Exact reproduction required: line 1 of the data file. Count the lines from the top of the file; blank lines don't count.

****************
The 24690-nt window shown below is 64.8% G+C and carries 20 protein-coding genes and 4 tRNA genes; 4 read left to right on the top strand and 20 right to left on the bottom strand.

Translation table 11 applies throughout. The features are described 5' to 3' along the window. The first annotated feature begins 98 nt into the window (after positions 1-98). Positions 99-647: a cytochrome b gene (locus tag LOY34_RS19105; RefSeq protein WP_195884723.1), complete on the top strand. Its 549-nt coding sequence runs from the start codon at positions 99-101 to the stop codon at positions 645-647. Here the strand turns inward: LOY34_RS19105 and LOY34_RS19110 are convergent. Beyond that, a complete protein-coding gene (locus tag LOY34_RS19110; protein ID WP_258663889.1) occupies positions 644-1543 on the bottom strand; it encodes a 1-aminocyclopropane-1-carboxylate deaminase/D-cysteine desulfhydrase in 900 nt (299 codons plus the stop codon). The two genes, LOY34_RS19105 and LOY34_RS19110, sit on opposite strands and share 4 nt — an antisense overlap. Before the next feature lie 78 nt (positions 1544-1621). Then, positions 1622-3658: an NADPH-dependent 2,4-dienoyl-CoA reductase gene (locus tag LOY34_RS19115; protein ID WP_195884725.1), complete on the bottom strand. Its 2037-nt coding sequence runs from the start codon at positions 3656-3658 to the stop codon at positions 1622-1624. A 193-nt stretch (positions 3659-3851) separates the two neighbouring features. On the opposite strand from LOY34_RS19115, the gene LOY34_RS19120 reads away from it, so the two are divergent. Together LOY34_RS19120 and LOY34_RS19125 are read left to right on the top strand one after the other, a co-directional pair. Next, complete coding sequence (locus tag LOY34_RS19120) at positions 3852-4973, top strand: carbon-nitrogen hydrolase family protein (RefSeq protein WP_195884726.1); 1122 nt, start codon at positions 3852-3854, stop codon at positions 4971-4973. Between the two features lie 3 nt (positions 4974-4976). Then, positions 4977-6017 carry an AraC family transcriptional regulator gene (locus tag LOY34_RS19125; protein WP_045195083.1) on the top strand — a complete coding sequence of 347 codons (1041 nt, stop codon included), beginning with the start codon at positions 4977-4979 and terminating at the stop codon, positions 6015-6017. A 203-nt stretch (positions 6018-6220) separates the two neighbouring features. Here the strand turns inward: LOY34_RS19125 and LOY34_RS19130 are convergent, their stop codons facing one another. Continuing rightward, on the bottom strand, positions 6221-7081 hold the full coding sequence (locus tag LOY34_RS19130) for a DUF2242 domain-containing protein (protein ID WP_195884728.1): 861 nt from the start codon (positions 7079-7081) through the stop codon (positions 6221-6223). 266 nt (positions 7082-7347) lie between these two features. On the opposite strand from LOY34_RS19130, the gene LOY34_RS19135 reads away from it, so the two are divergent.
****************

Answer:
The 24690-nt window shown below is 64.8% G+C and carries 20 protein-coding genes and 4 tRNA genes; 4 read left to right on the top strand and 20 right to left on the bottom strand.